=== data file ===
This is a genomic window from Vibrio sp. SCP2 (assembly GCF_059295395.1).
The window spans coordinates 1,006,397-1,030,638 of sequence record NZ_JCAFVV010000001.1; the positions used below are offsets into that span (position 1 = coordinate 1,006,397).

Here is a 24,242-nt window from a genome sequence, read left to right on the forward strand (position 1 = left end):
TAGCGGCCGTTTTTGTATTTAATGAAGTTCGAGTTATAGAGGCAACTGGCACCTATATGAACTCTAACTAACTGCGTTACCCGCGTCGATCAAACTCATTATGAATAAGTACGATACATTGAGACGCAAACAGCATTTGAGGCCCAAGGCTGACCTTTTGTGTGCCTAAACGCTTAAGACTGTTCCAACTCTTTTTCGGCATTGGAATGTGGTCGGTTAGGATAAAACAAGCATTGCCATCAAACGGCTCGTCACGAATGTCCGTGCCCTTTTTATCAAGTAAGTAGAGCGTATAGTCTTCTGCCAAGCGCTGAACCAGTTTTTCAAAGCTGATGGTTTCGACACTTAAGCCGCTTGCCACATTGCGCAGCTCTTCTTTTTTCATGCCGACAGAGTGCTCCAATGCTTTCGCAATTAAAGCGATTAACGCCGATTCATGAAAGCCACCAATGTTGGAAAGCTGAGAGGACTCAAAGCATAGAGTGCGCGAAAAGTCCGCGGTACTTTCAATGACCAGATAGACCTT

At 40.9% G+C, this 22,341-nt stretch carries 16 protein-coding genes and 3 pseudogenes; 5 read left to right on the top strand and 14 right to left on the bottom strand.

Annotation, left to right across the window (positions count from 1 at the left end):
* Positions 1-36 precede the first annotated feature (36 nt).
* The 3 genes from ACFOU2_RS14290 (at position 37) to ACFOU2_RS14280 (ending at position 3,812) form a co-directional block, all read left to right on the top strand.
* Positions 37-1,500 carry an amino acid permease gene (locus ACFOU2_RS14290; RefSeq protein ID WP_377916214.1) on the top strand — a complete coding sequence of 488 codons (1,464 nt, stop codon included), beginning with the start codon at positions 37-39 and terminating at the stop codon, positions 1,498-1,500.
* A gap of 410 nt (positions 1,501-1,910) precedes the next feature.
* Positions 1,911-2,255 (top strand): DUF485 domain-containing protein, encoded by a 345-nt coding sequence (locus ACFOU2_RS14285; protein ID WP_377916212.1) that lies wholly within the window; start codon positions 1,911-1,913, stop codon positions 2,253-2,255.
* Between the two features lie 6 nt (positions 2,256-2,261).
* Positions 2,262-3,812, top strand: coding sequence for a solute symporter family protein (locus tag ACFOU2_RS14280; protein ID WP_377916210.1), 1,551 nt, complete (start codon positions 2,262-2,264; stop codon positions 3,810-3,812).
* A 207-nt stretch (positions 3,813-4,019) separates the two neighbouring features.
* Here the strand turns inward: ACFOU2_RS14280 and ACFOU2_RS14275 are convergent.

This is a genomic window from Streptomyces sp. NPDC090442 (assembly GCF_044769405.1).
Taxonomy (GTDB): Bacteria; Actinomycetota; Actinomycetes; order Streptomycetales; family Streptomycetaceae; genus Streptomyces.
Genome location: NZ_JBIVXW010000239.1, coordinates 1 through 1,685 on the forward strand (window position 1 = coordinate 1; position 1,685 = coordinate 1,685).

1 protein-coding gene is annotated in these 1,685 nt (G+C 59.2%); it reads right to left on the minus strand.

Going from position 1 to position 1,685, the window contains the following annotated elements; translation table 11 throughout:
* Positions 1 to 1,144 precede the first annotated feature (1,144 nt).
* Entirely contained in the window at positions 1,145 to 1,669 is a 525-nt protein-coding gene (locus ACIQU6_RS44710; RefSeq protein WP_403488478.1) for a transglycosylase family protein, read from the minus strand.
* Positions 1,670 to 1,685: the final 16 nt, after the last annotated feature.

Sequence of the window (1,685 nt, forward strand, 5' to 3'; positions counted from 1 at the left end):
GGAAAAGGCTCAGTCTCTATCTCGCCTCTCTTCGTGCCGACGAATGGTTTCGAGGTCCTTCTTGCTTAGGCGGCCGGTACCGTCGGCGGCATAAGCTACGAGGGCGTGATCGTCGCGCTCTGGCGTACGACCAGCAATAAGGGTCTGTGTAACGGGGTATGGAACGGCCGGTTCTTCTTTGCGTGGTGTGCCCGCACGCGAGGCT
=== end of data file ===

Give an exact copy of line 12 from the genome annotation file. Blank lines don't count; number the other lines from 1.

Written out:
* Between the two features lie 6 nt (positions 2,256-2,261).